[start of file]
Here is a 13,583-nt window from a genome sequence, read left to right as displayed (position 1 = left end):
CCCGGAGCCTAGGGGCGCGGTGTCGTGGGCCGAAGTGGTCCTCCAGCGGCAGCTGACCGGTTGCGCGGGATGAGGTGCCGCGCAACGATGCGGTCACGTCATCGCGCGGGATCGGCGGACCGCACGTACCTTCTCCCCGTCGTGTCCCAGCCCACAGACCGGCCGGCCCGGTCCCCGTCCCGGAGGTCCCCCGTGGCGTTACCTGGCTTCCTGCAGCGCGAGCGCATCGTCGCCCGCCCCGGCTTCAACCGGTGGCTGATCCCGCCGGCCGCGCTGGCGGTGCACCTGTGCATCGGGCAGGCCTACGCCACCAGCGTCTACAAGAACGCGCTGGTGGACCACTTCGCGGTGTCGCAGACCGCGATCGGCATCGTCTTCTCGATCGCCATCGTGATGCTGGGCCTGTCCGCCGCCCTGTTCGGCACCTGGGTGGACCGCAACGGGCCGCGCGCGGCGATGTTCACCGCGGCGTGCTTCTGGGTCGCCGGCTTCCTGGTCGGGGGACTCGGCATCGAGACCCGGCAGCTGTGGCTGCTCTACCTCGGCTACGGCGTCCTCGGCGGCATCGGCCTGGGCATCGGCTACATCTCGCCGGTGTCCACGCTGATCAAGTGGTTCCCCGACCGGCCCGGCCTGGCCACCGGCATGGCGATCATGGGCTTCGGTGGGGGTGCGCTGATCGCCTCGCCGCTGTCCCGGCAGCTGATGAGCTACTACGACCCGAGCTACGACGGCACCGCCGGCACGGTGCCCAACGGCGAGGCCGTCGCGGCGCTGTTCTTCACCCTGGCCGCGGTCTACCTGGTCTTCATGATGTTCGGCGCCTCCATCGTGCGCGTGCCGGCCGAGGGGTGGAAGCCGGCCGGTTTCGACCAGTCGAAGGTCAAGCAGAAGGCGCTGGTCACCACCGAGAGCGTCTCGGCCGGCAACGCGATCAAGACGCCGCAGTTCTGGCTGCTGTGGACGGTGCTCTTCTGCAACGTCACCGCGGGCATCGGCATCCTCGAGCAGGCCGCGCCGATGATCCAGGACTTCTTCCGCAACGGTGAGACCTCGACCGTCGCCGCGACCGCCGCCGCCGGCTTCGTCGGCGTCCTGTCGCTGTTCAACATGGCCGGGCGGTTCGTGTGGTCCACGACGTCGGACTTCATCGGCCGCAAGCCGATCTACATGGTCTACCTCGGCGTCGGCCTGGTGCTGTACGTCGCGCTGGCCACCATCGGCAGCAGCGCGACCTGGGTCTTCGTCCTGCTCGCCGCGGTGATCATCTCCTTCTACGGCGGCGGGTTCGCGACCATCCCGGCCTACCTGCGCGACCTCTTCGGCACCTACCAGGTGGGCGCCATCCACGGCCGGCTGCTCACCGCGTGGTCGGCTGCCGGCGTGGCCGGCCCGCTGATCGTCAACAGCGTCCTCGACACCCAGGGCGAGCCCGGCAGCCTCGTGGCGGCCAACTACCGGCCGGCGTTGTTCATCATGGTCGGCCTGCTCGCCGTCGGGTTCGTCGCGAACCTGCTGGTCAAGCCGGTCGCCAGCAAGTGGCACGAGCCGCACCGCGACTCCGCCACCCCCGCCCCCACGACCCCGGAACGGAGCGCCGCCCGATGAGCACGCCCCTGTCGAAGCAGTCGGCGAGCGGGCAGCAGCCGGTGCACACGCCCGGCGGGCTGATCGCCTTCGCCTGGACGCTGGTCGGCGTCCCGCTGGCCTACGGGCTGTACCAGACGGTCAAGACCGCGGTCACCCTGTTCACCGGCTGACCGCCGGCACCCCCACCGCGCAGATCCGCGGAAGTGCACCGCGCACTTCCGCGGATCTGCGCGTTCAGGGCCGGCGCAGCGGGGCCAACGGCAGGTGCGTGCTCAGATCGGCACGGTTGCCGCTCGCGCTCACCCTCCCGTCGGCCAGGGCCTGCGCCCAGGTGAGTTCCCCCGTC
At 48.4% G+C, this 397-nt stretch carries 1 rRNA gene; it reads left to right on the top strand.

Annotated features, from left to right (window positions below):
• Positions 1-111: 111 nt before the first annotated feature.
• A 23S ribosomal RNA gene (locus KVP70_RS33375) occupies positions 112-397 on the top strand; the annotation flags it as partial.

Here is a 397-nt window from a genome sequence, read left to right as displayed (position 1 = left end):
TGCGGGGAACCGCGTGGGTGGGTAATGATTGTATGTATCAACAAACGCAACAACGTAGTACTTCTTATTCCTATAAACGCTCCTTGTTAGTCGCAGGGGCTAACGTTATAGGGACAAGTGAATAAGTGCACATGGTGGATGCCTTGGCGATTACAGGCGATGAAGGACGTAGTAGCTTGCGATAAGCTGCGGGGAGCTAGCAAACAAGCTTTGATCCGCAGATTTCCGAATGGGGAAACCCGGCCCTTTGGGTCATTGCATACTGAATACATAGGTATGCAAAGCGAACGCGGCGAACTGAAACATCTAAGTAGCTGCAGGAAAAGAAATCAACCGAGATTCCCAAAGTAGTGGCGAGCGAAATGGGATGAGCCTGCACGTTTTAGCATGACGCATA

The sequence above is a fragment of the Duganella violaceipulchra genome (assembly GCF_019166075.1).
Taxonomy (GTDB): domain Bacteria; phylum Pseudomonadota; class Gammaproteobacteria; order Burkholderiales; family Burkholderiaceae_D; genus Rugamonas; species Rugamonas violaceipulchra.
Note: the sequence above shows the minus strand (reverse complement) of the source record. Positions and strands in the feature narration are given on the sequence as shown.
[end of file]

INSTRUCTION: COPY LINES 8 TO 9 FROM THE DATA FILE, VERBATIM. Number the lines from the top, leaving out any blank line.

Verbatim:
TGCGGGGAACCGCGTGGGTGGGTAATGATTGTATGTATCAACAAACGCAACAACGTAGTACTTCTTATTCCTATAAACGCTCCTTGTTAGTCGCAGGGGCTAACGTTATAGGGACAAGTGAATAAGTGCACATGGTGGATGCCTTGGCGATTACAGGCGATGAAGGACGTAGTAGCTTGCGATAAGCTGCGGGGAGCTAGCAAACAAGCTTTGATCCGCAGATTTCCGAATGGGGAAACCCGGCCCTTTGGGTCATTGCATACTGAATACATAGGTATGCAAAGCGAACGCGGCGAACTGAAACATCTAAGTAGCTGCAGGAAAAGAAATCAACCGAGATTCCCAAAGTAGTGGCGAGCGAAATGGGATGAGCCTGCACGTTTTAGCATGACGCATA

The sequence above is a fragment of the Duganella violaceipulchra genome (assembly GCF_019166075.1).